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- Structural Analysis-2 - SA-2
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**Dr. A.P.J. Abdul Kalam Technical University - AKTU**- Civil Engineering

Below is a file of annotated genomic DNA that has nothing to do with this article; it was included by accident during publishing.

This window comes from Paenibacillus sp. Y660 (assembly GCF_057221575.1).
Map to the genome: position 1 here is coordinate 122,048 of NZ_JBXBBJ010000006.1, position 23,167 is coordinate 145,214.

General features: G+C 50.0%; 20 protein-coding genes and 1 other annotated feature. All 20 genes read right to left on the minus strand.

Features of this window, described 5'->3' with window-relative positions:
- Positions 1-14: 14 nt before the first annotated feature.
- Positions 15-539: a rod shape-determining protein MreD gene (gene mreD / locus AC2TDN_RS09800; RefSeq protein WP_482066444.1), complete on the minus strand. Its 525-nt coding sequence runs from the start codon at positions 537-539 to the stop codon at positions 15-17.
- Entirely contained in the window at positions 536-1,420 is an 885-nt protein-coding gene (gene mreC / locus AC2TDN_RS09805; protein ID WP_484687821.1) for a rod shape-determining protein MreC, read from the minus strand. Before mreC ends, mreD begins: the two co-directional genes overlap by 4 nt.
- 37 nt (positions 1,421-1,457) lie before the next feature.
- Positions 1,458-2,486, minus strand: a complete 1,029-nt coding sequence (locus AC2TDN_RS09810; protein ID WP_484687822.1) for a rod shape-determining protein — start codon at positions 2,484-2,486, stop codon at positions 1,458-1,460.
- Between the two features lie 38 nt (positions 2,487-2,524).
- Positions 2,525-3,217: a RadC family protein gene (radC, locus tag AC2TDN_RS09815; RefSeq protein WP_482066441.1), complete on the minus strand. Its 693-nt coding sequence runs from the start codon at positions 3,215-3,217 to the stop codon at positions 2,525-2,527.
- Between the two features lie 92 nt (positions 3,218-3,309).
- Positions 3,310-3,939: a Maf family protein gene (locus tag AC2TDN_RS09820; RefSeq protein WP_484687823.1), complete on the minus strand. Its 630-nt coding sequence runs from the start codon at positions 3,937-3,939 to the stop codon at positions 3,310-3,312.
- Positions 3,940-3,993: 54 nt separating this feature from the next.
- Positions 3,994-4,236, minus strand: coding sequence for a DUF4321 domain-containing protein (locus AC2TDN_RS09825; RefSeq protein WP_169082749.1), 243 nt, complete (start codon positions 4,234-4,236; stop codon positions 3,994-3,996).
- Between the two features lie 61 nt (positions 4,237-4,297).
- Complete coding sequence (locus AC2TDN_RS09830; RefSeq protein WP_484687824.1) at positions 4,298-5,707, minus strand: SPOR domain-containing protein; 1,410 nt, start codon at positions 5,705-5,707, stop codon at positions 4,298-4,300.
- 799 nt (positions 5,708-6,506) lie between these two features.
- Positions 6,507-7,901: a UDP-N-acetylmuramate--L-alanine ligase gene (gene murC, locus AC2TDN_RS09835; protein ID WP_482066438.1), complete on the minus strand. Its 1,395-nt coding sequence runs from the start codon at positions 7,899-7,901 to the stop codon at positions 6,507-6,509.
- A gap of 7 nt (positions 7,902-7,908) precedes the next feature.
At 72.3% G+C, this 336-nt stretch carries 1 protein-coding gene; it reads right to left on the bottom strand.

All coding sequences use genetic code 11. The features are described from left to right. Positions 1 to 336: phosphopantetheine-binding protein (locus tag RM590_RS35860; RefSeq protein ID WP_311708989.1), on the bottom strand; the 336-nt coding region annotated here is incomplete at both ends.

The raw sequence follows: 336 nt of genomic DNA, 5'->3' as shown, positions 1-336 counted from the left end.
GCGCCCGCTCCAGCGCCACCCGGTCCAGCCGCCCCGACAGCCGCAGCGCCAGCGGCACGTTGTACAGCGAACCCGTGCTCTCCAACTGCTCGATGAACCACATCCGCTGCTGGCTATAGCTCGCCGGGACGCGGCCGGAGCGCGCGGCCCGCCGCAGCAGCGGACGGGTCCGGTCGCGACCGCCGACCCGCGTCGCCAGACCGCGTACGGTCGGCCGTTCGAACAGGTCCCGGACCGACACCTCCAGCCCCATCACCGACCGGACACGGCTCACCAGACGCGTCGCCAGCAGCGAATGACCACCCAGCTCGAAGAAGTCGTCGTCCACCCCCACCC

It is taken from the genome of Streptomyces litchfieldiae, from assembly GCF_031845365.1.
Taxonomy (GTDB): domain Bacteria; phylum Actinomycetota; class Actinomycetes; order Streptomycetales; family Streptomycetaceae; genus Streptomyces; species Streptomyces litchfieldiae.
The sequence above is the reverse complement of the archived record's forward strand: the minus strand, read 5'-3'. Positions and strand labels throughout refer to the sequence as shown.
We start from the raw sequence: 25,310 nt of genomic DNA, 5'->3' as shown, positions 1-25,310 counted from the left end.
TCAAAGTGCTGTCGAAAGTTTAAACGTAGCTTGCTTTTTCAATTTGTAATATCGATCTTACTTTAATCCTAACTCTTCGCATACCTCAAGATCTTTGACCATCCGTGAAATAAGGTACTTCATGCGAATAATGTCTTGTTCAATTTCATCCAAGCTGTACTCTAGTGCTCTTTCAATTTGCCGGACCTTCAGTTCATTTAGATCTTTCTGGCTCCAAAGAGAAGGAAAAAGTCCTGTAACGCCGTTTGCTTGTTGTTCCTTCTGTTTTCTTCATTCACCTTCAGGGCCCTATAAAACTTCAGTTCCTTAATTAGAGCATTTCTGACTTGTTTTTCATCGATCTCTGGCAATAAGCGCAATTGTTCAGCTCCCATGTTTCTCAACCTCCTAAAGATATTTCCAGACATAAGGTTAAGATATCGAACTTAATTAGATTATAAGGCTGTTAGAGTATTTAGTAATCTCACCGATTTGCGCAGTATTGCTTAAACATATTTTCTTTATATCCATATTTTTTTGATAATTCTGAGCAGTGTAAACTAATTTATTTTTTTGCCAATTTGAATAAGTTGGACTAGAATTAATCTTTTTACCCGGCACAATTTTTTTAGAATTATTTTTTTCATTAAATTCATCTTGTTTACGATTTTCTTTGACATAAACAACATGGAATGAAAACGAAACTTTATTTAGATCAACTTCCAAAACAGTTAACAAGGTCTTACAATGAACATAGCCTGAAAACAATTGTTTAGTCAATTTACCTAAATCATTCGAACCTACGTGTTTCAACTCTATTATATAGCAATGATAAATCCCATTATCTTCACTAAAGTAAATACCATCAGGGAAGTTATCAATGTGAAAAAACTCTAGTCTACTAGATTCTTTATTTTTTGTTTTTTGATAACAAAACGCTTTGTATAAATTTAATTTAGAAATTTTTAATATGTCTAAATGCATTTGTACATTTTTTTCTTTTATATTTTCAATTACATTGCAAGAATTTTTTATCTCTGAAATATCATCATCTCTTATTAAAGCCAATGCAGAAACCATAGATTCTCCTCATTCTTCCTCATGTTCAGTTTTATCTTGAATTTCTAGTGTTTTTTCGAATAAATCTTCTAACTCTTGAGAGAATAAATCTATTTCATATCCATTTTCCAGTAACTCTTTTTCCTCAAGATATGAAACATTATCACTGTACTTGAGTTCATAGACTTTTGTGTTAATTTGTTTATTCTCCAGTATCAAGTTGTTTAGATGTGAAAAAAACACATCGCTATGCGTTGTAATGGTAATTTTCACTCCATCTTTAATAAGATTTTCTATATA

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INTRODUCTION TO FORCE STRUCTURAL ANALYSIS AND DISPLACEMENT METHODS OF Since twentieth century, indeterminate structures are being widely used for its obvious merits. It may be recalled that, in the case of indeterminate structures either the reactions or the internal forces cannot be determined from equations of statics alone. In such structures, the number of reactions or the number of internal forces exceeds the number of static equilibrium equations. In addition to equilibrium equations, compatibility equations are used to evaluate the unknown reactions and internal forces in statically indeterminate structure. In the analysis of indeterminate structure it is necessary to satisfy the equilibrium equations (implying that the structure is in equilibrium) compatibility equations (requirement if for assuring the continuity of the structure without any breaks) and force displacement equations (the way in which displacement are related to forces). We have two distinct method of analysis for statically indeterminate structure depending upon how the above equations are satisfied: 1. Force method of analysis 2. Displacement method of analysis In the force method of analysis,primary unknown are forces.In this method compatibility equations are written for displacement and rotations (which are calculated by force displacement equations). Solving these equations, redundant forces are calculated. Once the redundant forces are calculated, the remaining reactions are evaluated by equations of equilibrium. In the displacement method of analysis,the primary unknowns are the displacements. In this method, first force -displacement relations are computed and subsequently equations are written satisfying the equilibrium conditions of the structure. After determining the unknown displacements, the other forces are calculated satisfying the compatibility conditions and force displacement relations The displacement-based method is amenable to computer programming and hence the method is being widely used in the modern day structural analysis. DIFFERENCE BETWEEN FORCE & DISPLACEMENT METHODS FORCE METHODS 1. 2. 3. 4. DISPLACEMENT METHODS 1. 2. 3. 4. Method of consistent deformation Theorem of least work Column analogy method Flexibility matrix method Types of indeterminacy- static indeterminacy Slope deflection method Moment distribution method Kani’s method Stiffness matrix method Types of indeterminacy indeterminacy- kinematic 4 Under Revision